Laura Park, an assistant professor of psychology at SUNY Buffalo, is on the verge of publishing the results from a series of research projects that explored the connection between romance and women’s interest (or lack thereof) in math and science. In one study, she showed young men and women romantic images, and then surveyed their interest in STEM subjects and degrees. After viewing the images, the men were unmoved, but the women expressed less interest in math and science.
In another study, she found that when women indulged in romantic fancies, they felt happier and more attractive, but shunned their math studies[.]
Naturally, this must be a very bad thing, because it is an obstacle to the ever-elusive goal of equality.
So who’s responsible? As usual, it is society, what with those pernicious romantic “scripts” that infect young women from a young age[.]
Park speculates that there are two potential solutions: one that simply reduces the possibilities for romance (sex-segregated education), or another that attempts to portray science as romantic. The first solution might actually work if the will existed to enforce it. However, most young women are sufficiently interested in romance (with men) that they will avoid the largely lesbian women’s schools, and would probably avoid college altogether if it didn’t provide at least the hope of some romantic interludes.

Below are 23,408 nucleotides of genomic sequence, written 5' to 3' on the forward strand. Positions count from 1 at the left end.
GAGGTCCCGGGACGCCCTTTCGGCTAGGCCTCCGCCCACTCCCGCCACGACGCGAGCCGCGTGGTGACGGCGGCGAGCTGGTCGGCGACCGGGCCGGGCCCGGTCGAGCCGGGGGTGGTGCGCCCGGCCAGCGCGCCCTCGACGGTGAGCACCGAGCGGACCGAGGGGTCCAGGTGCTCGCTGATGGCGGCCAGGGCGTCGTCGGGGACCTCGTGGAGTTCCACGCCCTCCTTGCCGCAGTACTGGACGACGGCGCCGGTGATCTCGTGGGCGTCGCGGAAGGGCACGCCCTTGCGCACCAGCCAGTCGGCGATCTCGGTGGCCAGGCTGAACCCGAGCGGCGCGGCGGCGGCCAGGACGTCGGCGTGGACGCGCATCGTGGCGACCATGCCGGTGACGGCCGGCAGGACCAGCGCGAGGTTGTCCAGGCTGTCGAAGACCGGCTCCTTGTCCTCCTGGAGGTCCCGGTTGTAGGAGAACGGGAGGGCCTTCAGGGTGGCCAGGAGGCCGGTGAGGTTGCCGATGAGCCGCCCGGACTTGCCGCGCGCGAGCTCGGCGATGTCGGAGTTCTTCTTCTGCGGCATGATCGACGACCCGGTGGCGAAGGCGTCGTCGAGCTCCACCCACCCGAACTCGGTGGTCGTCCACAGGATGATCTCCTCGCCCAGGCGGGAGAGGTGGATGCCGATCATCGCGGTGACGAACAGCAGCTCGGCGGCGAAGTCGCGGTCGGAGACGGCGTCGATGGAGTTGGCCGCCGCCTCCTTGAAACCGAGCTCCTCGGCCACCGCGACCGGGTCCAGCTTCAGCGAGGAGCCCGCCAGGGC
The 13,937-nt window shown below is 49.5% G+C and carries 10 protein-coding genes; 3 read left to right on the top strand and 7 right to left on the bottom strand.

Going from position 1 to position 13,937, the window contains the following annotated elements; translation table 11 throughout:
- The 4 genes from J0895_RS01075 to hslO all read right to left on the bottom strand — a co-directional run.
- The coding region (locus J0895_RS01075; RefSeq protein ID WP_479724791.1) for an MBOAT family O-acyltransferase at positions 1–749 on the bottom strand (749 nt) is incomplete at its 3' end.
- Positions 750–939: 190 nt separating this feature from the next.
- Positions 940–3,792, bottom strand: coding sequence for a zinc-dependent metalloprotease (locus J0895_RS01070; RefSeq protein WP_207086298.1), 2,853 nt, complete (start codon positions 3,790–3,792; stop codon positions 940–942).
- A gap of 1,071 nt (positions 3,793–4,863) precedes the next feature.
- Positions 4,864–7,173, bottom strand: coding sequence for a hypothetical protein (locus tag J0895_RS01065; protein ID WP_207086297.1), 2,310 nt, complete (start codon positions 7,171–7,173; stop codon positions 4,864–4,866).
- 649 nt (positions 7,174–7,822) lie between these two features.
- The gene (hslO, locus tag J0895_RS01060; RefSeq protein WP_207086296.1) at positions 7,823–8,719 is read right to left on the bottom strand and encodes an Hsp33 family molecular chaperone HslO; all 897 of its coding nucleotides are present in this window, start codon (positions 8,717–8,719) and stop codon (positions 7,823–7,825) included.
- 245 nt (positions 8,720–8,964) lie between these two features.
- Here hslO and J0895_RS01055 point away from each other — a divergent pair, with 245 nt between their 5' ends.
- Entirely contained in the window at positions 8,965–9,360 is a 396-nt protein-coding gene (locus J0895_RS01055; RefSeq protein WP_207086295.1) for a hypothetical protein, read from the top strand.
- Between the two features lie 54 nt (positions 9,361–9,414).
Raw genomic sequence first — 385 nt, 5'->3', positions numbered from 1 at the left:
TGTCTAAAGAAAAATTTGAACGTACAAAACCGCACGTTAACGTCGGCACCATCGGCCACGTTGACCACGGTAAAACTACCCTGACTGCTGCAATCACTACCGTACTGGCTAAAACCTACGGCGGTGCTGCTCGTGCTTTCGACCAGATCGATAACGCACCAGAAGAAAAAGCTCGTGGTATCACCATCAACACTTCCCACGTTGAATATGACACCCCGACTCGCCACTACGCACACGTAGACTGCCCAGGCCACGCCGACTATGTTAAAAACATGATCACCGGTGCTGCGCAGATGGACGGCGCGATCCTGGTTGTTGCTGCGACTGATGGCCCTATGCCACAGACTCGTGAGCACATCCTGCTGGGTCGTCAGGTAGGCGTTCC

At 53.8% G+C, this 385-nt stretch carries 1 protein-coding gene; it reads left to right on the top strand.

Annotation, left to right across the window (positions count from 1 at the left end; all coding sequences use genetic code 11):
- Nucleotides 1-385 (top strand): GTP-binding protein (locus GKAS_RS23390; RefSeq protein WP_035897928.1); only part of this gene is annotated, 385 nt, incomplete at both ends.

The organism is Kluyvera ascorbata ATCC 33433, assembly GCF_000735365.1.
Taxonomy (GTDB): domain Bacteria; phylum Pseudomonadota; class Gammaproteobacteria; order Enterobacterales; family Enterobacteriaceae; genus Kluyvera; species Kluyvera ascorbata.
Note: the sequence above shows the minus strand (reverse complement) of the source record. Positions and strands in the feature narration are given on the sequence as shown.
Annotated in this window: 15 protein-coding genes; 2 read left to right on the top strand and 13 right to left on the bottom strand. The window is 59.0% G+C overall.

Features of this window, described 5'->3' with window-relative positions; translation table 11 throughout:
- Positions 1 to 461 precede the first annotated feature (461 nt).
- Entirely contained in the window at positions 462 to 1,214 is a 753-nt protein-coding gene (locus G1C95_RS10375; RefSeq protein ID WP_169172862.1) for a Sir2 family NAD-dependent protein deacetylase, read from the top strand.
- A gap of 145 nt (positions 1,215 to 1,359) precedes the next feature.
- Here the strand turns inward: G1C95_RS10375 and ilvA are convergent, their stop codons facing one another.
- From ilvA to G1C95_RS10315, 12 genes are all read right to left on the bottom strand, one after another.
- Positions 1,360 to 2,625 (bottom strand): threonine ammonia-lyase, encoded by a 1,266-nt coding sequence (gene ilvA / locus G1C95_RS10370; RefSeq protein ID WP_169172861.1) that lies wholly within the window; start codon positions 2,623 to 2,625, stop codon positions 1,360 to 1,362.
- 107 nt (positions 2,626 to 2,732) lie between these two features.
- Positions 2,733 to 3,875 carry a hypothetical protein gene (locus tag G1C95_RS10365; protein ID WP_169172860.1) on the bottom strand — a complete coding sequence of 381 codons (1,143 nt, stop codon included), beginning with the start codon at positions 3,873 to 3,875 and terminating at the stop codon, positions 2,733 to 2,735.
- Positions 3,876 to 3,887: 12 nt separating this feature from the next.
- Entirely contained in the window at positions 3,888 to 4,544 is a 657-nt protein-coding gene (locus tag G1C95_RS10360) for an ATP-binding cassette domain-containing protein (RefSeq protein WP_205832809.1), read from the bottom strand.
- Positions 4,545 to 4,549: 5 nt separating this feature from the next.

As for the second idea, any attempts to portray science and female scientists as attractive would simply degenerate into a war between various feminist factions over what exactly constitutes “attractive.”
Of course, the most humane and reasonable course of action would be to simply allow young men and women to follow their nature, and stop trying to shove them into roles they do not want. But our official ideology of absolute qualitative equality has gone so far that our social engineers really don’t care what people want any longer all that matters is that we are indistinguishable on statistical charts.